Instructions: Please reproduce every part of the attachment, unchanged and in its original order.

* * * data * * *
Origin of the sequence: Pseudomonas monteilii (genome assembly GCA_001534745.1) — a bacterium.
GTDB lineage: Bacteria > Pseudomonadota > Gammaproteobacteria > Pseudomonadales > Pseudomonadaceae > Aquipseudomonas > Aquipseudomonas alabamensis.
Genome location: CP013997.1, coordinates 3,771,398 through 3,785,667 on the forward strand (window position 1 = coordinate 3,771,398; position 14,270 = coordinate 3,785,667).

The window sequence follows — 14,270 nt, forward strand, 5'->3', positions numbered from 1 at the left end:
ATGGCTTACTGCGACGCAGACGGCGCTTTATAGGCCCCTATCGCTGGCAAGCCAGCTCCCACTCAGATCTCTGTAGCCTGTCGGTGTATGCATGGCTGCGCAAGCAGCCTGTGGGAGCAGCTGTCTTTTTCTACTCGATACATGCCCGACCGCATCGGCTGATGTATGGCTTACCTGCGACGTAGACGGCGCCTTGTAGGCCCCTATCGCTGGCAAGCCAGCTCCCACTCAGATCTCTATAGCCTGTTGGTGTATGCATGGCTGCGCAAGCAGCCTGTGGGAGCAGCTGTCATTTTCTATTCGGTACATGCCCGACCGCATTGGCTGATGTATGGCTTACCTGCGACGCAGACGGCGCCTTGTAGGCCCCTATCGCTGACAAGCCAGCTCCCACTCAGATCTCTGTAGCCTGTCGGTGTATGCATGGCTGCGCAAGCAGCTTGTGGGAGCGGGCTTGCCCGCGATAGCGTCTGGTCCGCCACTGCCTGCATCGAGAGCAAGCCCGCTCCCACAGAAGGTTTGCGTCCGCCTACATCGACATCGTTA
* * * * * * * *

Origin of the sequence: Pseudomonas monteilii (genome assembly GCA_001534745.1) — a bacterium.
GTDB lineage: Bacteria > Pseudomonadota > Gammaproteobacteria > Pseudomonadales > Pseudomonadaceae > Aquipseudomonas > Aquipseudomonas alabamensis.
Genome location: CP013997.1, coordinates 3,771,398 through 3,785,667 on the forward strand (window position 1 = coordinate 3,771,398; position 14,270 = coordinate 3,785,667).

The window sequence follows — 14,270 nt, forward strand, 5'->3', positions numbered from 1 at the left end:
ATGGCTTACTGCGACGCAGACGGCGCTTTATAGGCCCCTATCGCTGGCAAGCCAGCTCCCACTCAGATCTCTGTAGCCTGTCGGTGTATGCATGGCTGCGCAAGCAGCCTGTGGGAGCAGCTGTCTTTTTCTACTCGATACATGCCCGACCGCATCGGCTGATGTATGGCTTACCTGCGACGTAGACGGCGCCTTGTAGGCCCCTATCGCTGGCAAGCCAGCTCCCACTCAGATCTCTATAGCCTGTTGGTGTATGCATGGCTGCGCAAGCAGCCTGTGGGAGCAGCTGTCATTTTCTATTCGGTACATGCCCGACCGCATTGGCTGATGTATGGCTTACCTGCGACGCAGACGGCGCCTTGTAGGCCCCTATCGCTGACAAGCCAGCTCCCACTCAGATCTCTGTAGCCTGTCGGTGTATGCATGGCTGCGCAAGCAGCTTGTGGGAGCGGGCTTGCCCGCGATAGCGTCTGGTCCGCCACTGCCTGCATCGAGAGCAAGCCCGCTCCCACAGAAGGTTTGCGTCCGCCTACATCGACATCGTTA